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    ABSTRACT: Purpose: To compare the optical quality under large apertures among three multifocal intraocular lenses (IOLs): the TECNIS Symfony ZXR00 (Abbott Laboratories, Abbott Park, IL), the AT LISA tri 839MP (Carl Zeiss Meditec, Jena, Germany), and the Finevision (PhysIOL, Liège, Belgium). Methods: The in vitro optical quality of each lens was assessed with an instrument that measured the modulation transfer function (MTF). The optical quality of each lens was described in terms of MTF and through focus average MTF. The Strehl ratio, cut-off frequency, area of visibility, and percentage energy were calculated to objectively describe the optical quality of each lens. These metrics were assessed for the best lens distance focus and at four vergences (from -1.50 to -3.00 D in 0.50-D steps) at a 4.5-mm aperture. Results: The through focus average MTF of the AT LISA and Finevision IOLs showed three mean areas corresponding to distance, intermediate, and near vision. The TECNIS Symfony IOL showed two main areas corresponding to distance and intermediate vision. All metrics revealed that the Finevision IOL showed the best optical quality at distance vision, the TECNIS Symfony IOL at intermediate vision, and the AT LISA IOL at near vision. The TECNIS Symfony IOL showed the most homogeneous light distribution between its best vision foci. Conclusions: The TECNIS Symfony IOL is less vergence dependent than the AT LISA and Finevision IOLs under dim conditions. These results may help clinicians to choose the proper lens depending on the patient's visual requirements. [J Refract Surg. 2015;31(10):666-672.].
    Journal of refractive surgery (Thorofare, N.J.: 1995) 10/2015; 31(10):666-676. DOI:10.3928/1081597X-20150928-01
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    ABSTRACT: Purpose: To evaluate and compare the accuracy of three toric intraocular lens (IOL) calculators using keratometry measurements derived from the anterior corneal curvature and direct measurements of the posterior corneal curvature. Methods: Postoperative corneal astigmatism was measured by the IOLMaster (Carl Zeiss Meditec, Jena, Germany) and Pentacam (Oculus Optikgeräte, Wetzlar, Germany). The data were processed by the Alcon, Holladay, and Barrett toric IOL calculators. The error in predicted residual astigmatism (PredRA) was calculated by subtracting the PredRA from the postoperative subjective refraction by vector analysis. Results: The centroid errors in PredRA were against-the-rule (ATR) with the Alcon (0.56 diopters [D]) and Holladay (0.55 D) toric calculators using the IOLMaster (Carl Zeiss Meditec, Jena, Germany) measurements. The centroid errors in PredRA were lower when Pentacam (Oculus Optikgeräte, Wetzlar, Germany) measurements were used (0.38 D, ATR). The Barrett toric calculator using the IOLMaster measurements had the lowest centroid errors in PredRA (0.02 D, P < .001) and achieved the most accurate results: 75.8% and 92.9% of eyes were within 0.50 and 0.75 D of the PredRA, respectively. Conclusions: The prediction of the postoperative astigmatic outcome can be improved by using appropriate methods of adjustment for posterior corneal astigmatism. [J Refract Surg. 2015;31(10):699-706.].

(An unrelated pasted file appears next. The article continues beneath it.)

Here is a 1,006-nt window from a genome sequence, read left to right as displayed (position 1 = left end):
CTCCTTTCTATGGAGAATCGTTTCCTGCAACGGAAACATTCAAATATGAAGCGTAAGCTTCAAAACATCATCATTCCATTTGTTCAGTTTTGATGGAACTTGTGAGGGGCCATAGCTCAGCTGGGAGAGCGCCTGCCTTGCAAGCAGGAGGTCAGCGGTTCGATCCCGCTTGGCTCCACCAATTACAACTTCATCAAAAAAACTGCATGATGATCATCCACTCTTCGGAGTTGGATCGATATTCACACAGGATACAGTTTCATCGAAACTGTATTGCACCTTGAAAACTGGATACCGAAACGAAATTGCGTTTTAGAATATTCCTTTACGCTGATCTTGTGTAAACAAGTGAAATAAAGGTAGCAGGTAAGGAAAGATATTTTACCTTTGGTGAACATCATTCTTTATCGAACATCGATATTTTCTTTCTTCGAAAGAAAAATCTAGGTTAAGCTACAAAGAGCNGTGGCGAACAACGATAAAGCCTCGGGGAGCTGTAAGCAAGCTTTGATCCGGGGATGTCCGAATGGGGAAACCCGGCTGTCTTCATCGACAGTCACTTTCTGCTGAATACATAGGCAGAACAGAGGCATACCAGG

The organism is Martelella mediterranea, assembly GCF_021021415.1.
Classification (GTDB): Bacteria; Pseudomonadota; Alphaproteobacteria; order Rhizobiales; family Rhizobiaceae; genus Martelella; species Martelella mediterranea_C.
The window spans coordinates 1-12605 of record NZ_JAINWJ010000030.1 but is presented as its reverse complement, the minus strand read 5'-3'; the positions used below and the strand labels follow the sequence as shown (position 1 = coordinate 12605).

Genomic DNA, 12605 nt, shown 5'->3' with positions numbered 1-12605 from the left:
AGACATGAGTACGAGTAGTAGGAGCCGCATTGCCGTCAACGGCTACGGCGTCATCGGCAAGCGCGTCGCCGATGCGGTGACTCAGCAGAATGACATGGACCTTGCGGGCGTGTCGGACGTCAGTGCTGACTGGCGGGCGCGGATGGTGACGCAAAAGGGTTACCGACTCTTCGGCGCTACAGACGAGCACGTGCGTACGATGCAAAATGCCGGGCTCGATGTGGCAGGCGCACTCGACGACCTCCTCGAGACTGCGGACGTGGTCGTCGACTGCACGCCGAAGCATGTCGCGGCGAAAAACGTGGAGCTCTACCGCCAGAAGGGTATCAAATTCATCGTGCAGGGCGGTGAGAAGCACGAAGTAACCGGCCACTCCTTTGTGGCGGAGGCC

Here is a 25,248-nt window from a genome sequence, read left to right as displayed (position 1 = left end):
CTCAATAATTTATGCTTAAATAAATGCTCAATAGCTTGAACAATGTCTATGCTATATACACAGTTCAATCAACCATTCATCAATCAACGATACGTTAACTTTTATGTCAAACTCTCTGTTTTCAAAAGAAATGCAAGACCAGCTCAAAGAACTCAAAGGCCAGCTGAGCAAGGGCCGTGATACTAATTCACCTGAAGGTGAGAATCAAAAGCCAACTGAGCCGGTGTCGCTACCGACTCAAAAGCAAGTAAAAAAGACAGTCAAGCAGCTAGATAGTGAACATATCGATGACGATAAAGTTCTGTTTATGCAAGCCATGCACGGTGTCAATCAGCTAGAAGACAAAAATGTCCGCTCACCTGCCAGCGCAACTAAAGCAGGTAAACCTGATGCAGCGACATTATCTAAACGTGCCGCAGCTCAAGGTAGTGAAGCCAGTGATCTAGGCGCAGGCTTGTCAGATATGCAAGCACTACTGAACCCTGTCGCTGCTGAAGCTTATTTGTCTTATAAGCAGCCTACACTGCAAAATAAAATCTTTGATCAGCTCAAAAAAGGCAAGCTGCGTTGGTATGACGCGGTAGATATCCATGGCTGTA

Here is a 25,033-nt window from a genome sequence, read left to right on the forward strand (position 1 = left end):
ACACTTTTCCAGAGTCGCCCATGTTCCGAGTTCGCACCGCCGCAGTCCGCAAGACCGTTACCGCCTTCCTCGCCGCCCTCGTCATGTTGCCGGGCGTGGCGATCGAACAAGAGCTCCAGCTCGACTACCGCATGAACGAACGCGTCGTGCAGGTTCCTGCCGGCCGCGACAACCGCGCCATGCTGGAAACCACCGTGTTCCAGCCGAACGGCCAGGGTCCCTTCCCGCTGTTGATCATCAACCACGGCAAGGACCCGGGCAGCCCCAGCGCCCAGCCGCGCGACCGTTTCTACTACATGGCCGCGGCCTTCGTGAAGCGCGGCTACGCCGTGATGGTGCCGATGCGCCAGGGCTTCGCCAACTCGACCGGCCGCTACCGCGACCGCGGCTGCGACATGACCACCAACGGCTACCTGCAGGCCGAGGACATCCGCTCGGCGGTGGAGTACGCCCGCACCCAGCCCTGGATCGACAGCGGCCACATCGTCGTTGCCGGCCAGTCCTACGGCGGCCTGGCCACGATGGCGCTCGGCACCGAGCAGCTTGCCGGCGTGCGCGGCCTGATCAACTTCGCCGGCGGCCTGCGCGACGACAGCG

Journal of refractive surgery (Thorofare, N.J.: 1995) 10/2015; 31(10):699-707. DOI:10.3928/1081597X-20150928-03